Create Flexibility for Workforce Development and Address Expenditure Limit Crisis

Structural Changes to Arizona’s Community Colleges Expenditure Limitation

AC4 supports legislative efforts to develop changes to the Expenditure Limitation formula that better reflect the costs associated with providing high quality workforce training, considers the overall cost structure of 21st century community colleges in general and provides the colleges with the ability to spend revenues they collect to meet the needs of students, employers, and the institutions themselves.

The legislature can change the definition of FTSE for expenditure limits purposes and do so without changing the use of the existing FTSE definition for funding. Currently, statute defines FTSE as the completion of 15 credit hours per semester, 30 credit hours per year. This definition, put into place decades ago, fails to recognize the shorter-term nature of workforce certifications and credentials that do not require students to earn a two-year degree. It also fails to recognize that most students attending community colleges attend part-time.

For expenditure limitation purposes only (non-funding), the legislature can address this crisis by passing measures that recognizes:

  • short-term programs aimed at training Arizona’s workforce
  • additional expenses required to provide high-cost sophisticated workforce programs
  • the large percentage of community college students attending part-time.

Non-Degree Industry Credentials

Arizona is behind the national curve on recognizing the value of non-degree industry credentialling. Arizona does not currently recognize these and as such, does not have a definition for these critical workforce programs that are specifically designed to give students the skills and knowledge they need to meet the needs of Arizona business and industry. We are currently discussing the need for including these programs in statute, defining industry-led workforce credential courses that meet the rigor required for student success.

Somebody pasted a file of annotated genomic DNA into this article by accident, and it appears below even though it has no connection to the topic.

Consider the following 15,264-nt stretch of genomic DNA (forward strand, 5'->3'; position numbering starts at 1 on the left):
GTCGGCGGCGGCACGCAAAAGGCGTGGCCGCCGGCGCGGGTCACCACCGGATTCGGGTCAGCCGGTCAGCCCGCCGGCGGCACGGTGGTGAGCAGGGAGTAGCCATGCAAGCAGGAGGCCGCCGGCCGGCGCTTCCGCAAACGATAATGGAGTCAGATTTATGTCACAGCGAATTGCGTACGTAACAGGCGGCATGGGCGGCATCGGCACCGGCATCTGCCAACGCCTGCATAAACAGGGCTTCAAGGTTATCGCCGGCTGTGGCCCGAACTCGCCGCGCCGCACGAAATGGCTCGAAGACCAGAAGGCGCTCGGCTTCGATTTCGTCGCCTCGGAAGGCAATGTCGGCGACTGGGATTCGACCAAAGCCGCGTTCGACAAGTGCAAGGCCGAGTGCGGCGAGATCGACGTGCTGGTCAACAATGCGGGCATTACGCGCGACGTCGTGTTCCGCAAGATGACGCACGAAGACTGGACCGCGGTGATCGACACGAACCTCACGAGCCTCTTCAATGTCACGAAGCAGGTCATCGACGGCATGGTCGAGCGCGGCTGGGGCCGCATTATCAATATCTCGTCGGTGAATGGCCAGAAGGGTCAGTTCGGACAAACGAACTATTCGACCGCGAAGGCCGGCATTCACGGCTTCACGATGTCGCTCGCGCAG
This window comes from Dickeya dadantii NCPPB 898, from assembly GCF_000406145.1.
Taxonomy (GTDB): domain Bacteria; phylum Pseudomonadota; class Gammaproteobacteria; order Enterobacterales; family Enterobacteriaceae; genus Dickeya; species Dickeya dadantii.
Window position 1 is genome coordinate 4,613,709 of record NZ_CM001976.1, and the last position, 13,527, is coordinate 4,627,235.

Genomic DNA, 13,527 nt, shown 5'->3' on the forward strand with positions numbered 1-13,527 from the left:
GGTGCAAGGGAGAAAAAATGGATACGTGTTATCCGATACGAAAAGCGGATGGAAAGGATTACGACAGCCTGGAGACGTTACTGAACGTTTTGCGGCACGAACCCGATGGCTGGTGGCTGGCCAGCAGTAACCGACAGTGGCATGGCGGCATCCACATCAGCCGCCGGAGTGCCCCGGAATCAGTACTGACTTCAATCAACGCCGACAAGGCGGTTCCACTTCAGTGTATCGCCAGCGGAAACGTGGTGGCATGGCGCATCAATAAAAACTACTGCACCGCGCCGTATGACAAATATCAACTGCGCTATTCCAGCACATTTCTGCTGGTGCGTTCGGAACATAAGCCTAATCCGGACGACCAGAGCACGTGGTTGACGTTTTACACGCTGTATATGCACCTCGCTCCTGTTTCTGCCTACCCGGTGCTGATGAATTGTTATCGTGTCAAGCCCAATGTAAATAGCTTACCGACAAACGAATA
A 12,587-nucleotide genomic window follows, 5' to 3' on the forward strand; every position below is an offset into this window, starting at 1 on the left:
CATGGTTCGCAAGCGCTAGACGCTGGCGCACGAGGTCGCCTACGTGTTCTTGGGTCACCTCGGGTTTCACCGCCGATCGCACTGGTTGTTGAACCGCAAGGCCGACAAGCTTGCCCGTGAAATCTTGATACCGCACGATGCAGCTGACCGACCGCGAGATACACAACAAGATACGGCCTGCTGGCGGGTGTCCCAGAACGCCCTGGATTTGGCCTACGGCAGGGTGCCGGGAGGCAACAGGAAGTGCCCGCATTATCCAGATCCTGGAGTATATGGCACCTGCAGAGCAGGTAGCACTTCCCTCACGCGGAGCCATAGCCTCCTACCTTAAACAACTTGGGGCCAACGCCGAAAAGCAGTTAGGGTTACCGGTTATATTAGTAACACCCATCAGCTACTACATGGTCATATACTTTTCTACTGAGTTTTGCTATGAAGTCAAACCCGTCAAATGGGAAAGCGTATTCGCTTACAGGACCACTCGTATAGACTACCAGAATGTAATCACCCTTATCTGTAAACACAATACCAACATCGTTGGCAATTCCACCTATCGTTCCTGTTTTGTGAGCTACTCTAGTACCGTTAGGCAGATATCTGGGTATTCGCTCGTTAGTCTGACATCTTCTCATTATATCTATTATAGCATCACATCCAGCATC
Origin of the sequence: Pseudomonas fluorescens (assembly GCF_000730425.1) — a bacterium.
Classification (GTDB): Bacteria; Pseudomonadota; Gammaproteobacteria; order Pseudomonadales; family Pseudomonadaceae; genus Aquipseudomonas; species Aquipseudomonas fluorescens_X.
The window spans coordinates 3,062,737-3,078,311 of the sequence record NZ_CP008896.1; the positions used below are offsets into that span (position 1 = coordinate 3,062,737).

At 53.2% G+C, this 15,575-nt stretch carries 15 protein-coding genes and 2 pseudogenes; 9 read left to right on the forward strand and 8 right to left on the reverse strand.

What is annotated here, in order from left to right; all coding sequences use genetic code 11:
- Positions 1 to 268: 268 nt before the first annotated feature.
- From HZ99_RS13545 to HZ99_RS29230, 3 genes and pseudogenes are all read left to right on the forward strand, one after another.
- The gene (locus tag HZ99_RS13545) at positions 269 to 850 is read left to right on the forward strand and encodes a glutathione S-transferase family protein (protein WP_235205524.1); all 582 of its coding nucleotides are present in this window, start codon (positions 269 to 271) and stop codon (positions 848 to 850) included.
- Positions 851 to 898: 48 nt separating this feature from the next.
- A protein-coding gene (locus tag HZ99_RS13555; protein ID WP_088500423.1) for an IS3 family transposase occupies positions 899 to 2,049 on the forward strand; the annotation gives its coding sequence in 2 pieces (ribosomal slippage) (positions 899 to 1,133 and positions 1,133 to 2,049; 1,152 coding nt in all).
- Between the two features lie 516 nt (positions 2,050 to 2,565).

Demands for a variety of industry credentials continue to increase as more emphasis is being placed on prospective employees having certifications that show mastery in specific skills and training that aren’t designed for careers that require degrees or licensure but are skill mastery driven. Community colleges have been developing these programs for industries in advanced manufacturing sectors, healthcare, cyber security and IT.

For funding and expenditure limitation purposes, the legislature can address this critical workforce need by passing a measure that includes this new category and formula within existing statutory definitions of community college programs.


Extended Community College Funding

  • AC4 supports efforts to expand funding available through Proposition 301
  • AC4 supports increased funding for workforce programs, including the restoration of funding for Maricopa, Pima and Central Arizona colleges.
  • AC4 supports legislative efforts and policy initiatives that enhance partnerships with businesses, industry representatives and educational institutions, provided that decision making remain at the discretion of the local district governing board, or college administration.

Additional Support for Community College’s Providing Integrated Education & Training

Arizona’s community colleges are the largest and most economical provider of integrated education & training and adult basic education in the state. The community colleges favor increasing support and resources to bolster our adult education system. Adult basic education is an important tool that ensures individuals can keep up with today’s quickly changing technological world. Whether continuing education means improving English, completing a GED or learning a new skill, it helps adults gain the skills they need to be successful.

Support for Statewide Early College Models

The community colleges support efforts to fully fund early college programs such as dual enrollment as well as providing tuition assistance for dual enrollment students, stipends to high school teachers and enhancing delivery of concurrent enrollment for schools that don’t have qualified faculty for teaching dual enrollment.